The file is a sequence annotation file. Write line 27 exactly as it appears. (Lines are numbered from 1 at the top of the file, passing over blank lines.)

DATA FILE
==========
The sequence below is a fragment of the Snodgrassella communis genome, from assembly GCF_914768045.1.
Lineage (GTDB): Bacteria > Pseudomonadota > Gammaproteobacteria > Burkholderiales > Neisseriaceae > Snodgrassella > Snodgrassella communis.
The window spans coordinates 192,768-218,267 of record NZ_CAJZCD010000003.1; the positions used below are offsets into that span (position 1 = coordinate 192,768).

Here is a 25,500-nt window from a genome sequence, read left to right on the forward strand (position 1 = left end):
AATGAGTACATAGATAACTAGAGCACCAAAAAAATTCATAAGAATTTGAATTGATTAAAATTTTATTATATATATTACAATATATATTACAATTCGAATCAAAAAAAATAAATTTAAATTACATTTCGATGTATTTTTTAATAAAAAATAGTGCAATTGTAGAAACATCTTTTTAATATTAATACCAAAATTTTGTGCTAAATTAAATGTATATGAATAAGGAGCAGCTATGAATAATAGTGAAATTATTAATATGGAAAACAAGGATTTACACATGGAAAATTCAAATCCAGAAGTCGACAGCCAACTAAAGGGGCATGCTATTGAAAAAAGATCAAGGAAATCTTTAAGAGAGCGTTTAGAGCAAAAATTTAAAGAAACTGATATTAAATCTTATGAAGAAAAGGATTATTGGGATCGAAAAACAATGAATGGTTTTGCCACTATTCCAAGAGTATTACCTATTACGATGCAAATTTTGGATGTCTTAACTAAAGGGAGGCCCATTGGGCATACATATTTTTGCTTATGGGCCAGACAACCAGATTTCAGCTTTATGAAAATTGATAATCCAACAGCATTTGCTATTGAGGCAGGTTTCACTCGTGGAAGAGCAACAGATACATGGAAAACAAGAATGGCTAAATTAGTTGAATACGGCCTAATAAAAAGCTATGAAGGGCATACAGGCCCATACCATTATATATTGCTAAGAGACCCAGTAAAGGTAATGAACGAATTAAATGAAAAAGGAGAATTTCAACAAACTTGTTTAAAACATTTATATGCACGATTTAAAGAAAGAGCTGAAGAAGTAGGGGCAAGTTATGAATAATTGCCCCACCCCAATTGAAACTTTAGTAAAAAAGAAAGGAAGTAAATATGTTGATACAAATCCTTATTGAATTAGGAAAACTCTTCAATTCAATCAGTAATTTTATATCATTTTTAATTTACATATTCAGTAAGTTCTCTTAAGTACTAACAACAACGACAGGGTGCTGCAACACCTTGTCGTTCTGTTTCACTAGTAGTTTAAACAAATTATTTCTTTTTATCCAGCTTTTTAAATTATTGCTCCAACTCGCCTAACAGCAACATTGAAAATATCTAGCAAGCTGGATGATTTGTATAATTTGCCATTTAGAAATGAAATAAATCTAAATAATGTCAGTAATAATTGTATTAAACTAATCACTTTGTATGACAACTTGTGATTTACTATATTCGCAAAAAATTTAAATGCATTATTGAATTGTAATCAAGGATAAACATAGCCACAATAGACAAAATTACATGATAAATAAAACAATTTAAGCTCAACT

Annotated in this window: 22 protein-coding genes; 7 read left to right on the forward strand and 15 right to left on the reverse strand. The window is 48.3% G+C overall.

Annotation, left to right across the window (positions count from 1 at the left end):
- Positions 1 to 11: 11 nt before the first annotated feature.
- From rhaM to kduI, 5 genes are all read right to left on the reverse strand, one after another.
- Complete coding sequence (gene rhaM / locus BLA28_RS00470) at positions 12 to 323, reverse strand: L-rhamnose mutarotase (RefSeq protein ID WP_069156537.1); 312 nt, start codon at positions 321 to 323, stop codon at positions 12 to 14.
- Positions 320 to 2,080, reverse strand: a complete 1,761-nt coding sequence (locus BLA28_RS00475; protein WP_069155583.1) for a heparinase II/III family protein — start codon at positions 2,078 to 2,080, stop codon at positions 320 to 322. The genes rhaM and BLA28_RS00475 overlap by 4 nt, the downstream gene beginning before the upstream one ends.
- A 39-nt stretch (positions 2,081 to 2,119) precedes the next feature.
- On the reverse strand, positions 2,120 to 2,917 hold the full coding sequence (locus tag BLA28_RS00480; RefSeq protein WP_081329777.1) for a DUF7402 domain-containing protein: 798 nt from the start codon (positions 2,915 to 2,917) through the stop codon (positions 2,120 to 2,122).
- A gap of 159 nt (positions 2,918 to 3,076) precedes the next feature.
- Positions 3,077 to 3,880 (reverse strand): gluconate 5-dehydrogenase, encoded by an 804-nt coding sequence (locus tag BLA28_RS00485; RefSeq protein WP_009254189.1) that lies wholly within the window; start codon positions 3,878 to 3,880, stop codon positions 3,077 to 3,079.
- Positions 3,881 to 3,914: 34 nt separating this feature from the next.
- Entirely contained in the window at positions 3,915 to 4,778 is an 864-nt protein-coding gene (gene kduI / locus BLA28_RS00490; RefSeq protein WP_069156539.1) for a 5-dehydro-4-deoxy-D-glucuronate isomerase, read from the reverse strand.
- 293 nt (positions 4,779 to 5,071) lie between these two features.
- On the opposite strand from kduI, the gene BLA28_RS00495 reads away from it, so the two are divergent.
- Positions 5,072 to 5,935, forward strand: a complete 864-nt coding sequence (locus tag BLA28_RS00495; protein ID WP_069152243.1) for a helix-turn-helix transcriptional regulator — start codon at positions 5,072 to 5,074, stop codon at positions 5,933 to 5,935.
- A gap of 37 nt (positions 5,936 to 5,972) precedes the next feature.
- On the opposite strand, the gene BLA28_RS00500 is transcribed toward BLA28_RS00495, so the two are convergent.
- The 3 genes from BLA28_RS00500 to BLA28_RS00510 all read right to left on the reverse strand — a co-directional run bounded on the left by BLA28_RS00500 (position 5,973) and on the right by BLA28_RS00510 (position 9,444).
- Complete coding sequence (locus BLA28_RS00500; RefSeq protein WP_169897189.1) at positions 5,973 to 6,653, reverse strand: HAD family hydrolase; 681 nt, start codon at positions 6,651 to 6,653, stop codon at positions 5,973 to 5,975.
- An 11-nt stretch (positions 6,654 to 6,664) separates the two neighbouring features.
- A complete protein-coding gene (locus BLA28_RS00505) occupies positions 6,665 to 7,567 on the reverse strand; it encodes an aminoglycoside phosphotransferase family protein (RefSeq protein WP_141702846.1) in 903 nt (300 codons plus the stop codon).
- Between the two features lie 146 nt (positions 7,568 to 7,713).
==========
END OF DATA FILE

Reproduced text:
- Between the two features lie 146 nt (positions 7,568 to 7,713).